The Common Good

Santa Knows All (Even Your Budget)

*Warning: SANTA SECRETS AHEAD. Shoo the children.*

In rough economic times such as these, we try extra hard to get the kids in our lives a little something special for Christmas. We may have to tighten our belt to the “painful” notch, but it’s worth it for the face you get in return for the Tickle Me Elmo, or the ZuZu pet, or whatever it is this year.

But what about Santa? Does he have a budget? He certainly has a belt, but does it get tightened in harsh (let’s not say LEAN) times? Maybe Santa could stand to lose a few…

Well, according to Fred Honerkamp, Old Saint Knick understands your finances.

NPR’s Lynn Neary ran an interview with Fred Honerkamp, a Santa stand-in and graduate of The Charles W. Howard Santa Claus School this week. He details his efforts to manage the expectations of kids who ask for high-tech gadgets and wallet-busting toys. He’s not crushing dreams, he’s watching your back, mom! Don’t think that he doesn’t see you cringing from behind that felt rope when your kid asks for a LEGO Star Wars Death Star that costs $399.99.

According to Honerkamp, Santa never makes promises anything specific, and instead of saying an outright “No,” he’ll tell stories, like this one, in response to an iPad request:   

Ooh, I wish you hadn’t asked for that.

Have you ever been to the North Pole? Oh, of course not. But up there, we have Building 2 — you go out of the Main Lodge, the snow is very deep, you go down to Building 2, and that’s where we do our electronics. And the little elf that’s making the iPads, is an elf named Rupert. And guess what he’s doing? He’s playing with them! We’re way behind production — I don’t know what I’m going to do! I don’t think we’re going to be able to fill the iPad orders.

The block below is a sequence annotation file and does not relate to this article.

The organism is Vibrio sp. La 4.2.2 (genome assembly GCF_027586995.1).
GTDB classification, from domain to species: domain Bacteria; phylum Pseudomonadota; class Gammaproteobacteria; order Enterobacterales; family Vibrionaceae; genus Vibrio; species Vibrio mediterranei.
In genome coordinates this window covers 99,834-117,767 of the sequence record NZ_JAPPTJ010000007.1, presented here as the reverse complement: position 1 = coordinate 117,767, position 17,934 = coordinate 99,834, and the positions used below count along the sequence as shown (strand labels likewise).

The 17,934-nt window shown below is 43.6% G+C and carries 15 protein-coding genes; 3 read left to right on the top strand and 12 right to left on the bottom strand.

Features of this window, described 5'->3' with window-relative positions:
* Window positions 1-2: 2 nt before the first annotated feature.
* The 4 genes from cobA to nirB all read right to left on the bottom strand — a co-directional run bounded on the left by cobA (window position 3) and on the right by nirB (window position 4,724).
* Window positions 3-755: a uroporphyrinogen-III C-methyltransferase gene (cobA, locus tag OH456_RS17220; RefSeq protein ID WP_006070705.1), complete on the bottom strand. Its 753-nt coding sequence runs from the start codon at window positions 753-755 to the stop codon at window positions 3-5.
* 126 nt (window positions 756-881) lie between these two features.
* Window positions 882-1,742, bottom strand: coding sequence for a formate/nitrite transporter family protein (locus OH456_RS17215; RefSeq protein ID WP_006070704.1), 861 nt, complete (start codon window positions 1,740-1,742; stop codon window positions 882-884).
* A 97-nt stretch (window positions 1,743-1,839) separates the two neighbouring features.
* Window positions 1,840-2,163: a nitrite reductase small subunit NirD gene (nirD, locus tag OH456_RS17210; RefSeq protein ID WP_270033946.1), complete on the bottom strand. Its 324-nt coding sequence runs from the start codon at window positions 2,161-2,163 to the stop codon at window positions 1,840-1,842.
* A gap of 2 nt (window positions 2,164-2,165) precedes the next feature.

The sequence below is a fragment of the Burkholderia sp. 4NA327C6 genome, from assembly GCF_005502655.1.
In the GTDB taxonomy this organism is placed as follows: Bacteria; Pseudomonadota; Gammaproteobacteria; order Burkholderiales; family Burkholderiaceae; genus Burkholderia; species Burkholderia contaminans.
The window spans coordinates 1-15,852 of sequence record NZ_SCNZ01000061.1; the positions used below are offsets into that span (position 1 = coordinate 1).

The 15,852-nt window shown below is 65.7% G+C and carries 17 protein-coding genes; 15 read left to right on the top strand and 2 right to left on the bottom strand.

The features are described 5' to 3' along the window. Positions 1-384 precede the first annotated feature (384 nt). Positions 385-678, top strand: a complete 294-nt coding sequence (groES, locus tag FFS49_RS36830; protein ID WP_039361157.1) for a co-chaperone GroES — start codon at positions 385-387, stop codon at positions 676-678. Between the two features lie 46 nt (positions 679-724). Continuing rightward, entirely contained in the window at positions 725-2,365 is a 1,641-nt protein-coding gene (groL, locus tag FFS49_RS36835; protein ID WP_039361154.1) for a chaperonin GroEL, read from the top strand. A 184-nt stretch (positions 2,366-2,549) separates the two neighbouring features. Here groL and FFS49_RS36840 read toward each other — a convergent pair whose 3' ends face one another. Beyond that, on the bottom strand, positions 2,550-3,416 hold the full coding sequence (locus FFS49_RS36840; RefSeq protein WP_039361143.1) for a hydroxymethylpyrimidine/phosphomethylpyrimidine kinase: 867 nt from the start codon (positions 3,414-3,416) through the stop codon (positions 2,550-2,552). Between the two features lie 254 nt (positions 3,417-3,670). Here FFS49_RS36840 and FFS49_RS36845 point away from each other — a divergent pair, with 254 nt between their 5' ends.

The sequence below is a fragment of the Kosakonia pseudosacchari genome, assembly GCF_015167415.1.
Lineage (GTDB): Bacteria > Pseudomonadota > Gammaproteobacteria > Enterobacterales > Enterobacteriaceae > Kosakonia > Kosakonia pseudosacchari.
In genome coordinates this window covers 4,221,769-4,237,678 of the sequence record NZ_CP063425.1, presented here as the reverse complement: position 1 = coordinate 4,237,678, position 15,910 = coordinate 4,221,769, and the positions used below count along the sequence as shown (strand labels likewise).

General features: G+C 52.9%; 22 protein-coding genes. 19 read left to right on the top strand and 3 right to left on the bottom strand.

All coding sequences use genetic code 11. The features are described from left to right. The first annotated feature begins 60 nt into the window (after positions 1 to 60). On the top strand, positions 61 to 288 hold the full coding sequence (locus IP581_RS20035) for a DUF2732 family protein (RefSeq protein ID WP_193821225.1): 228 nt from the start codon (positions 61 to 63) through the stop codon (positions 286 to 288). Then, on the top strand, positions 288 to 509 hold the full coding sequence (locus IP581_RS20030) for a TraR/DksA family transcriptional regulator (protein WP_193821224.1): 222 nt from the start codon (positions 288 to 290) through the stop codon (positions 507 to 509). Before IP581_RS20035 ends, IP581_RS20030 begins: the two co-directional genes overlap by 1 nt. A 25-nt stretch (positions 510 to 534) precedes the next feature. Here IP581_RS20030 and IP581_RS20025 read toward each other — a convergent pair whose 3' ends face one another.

But it’s not all consumerism.

What about the kids who really get it, who, with their incredible sensitivity, ask Santa not for toys, but for help? 

“Children are little barometers of their environment,” says Honerkamp. “They’ll put a hand up to Santa’s ear and whisper something like, 'Can you get daddy a job?' or 'Can you help us sell our house?' And in each of those cases, we say 'We can’t get daddy a job, we can’t sell your house. What we can do is, Mrs. Claus and I know you’re going through a tough time, and we’ll get down on our knees tonight and say a special prayer for you and your family.'”  

Honerkamp also recalls a child who asked for Santa to give her gifts to a child who “really needs them.”

Are you crying yet?

So Santa encourages simple gifts, says nightly prayers, and lets the little children come to him. Sound familiar?

 

Carrie Adams is Media Affairs Associate for Sojourners. Follow Carrie on Twitter @MadameCAdams

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